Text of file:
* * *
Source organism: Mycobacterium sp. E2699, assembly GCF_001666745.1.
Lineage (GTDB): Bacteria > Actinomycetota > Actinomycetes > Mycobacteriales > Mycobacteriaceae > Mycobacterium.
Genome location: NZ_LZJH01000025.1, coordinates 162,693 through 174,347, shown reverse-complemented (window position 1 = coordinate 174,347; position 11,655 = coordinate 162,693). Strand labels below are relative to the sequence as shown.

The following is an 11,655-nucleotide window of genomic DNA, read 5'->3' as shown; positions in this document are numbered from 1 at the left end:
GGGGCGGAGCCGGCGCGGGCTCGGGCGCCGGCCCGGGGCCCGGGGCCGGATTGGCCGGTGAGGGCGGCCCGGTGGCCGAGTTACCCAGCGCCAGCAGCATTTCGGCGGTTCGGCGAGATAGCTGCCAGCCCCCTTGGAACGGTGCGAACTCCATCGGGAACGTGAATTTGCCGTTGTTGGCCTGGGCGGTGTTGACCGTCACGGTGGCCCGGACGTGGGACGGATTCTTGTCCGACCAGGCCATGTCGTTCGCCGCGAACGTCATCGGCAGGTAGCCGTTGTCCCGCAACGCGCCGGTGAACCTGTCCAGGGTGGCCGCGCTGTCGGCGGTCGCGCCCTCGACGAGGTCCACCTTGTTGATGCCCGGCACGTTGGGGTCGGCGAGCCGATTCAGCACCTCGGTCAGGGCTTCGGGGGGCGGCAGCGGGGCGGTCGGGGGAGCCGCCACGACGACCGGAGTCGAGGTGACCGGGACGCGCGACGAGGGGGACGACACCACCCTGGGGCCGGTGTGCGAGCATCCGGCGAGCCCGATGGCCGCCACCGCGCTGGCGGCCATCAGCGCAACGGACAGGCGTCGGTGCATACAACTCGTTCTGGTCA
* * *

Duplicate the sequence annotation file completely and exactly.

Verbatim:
Source organism: Mycobacterium sp. E2699, assembly GCF_001666745.1.
Lineage (GTDB): Bacteria > Actinomycetota > Actinomycetes > Mycobacteriales > Mycobacteriaceae > Mycobacterium.
Genome location: NZ_LZJH01000025.1, coordinates 162,693 through 174,347, shown reverse-complemented (window position 1 = coordinate 174,347; position 11,655 = coordinate 162,693). Strand labels below are relative to the sequence as shown.

The following is an 11,655-nucleotide window of genomic DNA, read 5'->3' as shown; positions in this document are numbered from 1 at the left end:
GGGGCGGAGCCGGCGCGGGCTCGGGCGCCGGCCCGGGGCCCGGGGCCGGATTGGCCGGTGAGGGCGGCCCGGTGGCCGAGTTACCCAGCGCCAGCAGCATTTCGGCGGTTCGGCGAGATAGCTGCCAGCCCCCTTGGAACGGTGCGAACTCCATCGGGAACGTGAATTTGCCGTTGTTGGCCTGGGCGGTGTTGACCGTCACGGTGGCCCGGACGTGGGACGGATTCTTGTCCGACCAGGCCATGTCGTTCGCCGCGAACGTCATCGGCAGGTAGCCGTTGTCCCGCAACGCGCCGGTGAACCTGTCCAGGGTGGCCGCGCTGTCGGCGGTCGCGCCCTCGACGAGGTCCACCTTGTTGATGCCCGGCACGTTGGGGTCGGCGAGCCGATTCAGCACCTCGGTCAGGGCTTCGGGGGGCGGCAGCGGGGCGGTCGGGGGAGCCGCCACGACGACCGGAGTCGAGGTGACCGGGACGCGCGACGAGGGGGACGACACCACCCTGGGGCCGGTGTGCGAGCATCCGGCGAGCCCGATGGCCGCCACCGCGCTGGCGGCCATCAGCGCAACGGACAGGCGTCGGTGCATACAACTCGTTCTGGTCA